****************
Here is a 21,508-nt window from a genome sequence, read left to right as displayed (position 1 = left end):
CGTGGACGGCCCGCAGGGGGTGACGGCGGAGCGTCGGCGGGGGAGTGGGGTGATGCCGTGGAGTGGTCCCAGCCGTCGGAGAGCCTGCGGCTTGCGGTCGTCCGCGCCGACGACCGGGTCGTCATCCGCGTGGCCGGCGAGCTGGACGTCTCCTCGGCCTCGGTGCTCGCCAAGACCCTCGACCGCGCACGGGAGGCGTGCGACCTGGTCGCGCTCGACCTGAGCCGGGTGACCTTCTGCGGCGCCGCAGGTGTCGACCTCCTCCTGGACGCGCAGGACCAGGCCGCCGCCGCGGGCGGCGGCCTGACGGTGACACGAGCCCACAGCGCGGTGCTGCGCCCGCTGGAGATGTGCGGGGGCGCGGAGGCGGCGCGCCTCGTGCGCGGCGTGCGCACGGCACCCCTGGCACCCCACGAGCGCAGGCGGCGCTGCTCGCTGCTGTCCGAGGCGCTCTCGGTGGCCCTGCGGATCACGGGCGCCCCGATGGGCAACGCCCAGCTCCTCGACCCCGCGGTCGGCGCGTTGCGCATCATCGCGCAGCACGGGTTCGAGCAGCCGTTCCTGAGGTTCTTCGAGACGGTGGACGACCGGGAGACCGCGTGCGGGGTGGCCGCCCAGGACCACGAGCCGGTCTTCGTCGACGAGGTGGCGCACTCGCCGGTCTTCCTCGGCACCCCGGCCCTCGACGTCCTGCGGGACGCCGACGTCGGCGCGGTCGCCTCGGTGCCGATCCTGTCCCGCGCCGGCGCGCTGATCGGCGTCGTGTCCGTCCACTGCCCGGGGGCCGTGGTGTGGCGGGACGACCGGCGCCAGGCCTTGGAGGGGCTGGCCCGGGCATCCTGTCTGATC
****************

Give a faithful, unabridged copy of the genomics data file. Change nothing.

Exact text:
Here is a 21,508-nt window from a genome sequence, read left to right as displayed (position 1 = left end):
CGTGGACGGCCCGCAGGGGGTGACGGCGGAGCGTCGGCGGGGGAGTGGGGTGATGCCGTGGAGTGGTCCCAGCCGTCGGAGAGCCTGCGGCTTGCGGTCGTCCGCGCCGACGACCGGGTCGTCATCCGCGTGGCCGGCGAGCTGGACGTCTCCTCGGCCTCGGTGCTCGCCAAGACCCTCGACCGCGCACGGGAGGCGTGCGACCTGGTCGCGCTCGACCTGAGCCGGGTGACCTTCTGCGGCGCCGCAGGTGTCGACCTCCTCCTGGACGCGCAGGACCAGGCCGCCGCCGCGGGCGGCGGCCTGACGGTGACACGAGCCCACAGCGCGGTGCTGCGCCCGCTGGAGATGTGCGGGGGCGCGGAGGCGGCGCGCCTCGTGCGCGGCGTGCGCACGGCACCCCTGGCACCCCACGAGCGCAGGCGGCGCTGCTCGCTGCTGTCCGAGGCGCTCTCGGTGGCCCTGCGGATCACGGGCGCCCCGATGGGCAACGCCCAGCTCCTCGACCCCGCGGTCGGCGCGTTGCGCATCATCGCGCAGCACGGGTTCGAGCAGCCGTTCCTGAGGTTCTTCGAGACGGTGGACGACCGGGAGACCGCGTGCGGGGTGGCCGCCCAGGACCACGAGCCGGTCTTCGTCGACGAGGTGGCGCACTCGCCGGTCTTCCTCGGCACCCCGGCCCTCGACGTCCTGCGGGACGCCGACGTCGGCGCGGTCGCCTCGGTGCCGATCCTGTCCCGCGCCGGCGCGCTGATCGGCGTCGTGTCCGTCCACTGCCCGGGGGCCGTGGTGTGGCGGGACGACCGGCGCCAGGCCTTGGAGGGGCTGGCCCGGGCATCCTGTCTGATC